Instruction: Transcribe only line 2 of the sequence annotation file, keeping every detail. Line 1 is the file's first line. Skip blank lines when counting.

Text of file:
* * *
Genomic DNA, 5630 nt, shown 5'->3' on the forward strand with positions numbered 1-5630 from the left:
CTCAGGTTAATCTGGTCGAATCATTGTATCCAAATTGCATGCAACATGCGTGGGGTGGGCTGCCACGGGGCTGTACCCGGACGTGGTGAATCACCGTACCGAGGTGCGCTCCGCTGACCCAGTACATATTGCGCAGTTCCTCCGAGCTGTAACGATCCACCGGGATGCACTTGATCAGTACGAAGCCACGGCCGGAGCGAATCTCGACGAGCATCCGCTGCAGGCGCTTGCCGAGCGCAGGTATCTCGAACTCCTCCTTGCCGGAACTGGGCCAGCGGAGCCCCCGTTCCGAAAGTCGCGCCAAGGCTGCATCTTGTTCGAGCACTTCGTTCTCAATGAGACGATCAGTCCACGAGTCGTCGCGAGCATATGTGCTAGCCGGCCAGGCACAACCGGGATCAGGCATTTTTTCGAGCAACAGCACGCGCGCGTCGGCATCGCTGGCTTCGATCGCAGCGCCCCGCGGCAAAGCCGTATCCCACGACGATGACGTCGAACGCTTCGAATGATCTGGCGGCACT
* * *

CTCAGGTTAATCTGGTCGAATCATTGTATCCAAATTGCATGCAACATGCGTGGGGTGGGCTGCCACGGGGCTGTACCCGGACGTGGTGAATCACCGTACCGAGGTGCGCTCCGCTGACCCAGTACATATTGCGCAGTTCCTCCGAGCTGTAACGATCCACCGGGATGCACTTGATCAGTACGAAGCCACGGCCGGAGCGAATCTCGACGAGCATCCGCTGCAGGCGCTTGCCGAGCGCAGGTATCTCGAACTCCTCCTTGCCGGAACTGGGCCAGCGGAGCCCCCGTTCCGAAAGTCGCGCCAAGGCTGCATCTTGTTCGAGCACTTCGTTCTCAATGAGACGATCAGTCCACGAGTCGTCGCGAGCATATGTGCTAGCCGGCCAGGCACAACCGGGATCAGGCATTTTTTCGAGCAACAGCACGCGCGCGTCGGCATCGCTGGCTTCGATCGCAGCGCCCCGCGGCAAAGCCGTATCCCACGACGATGACGTCGAACGCTTCGAATGATCTGGCGGCACT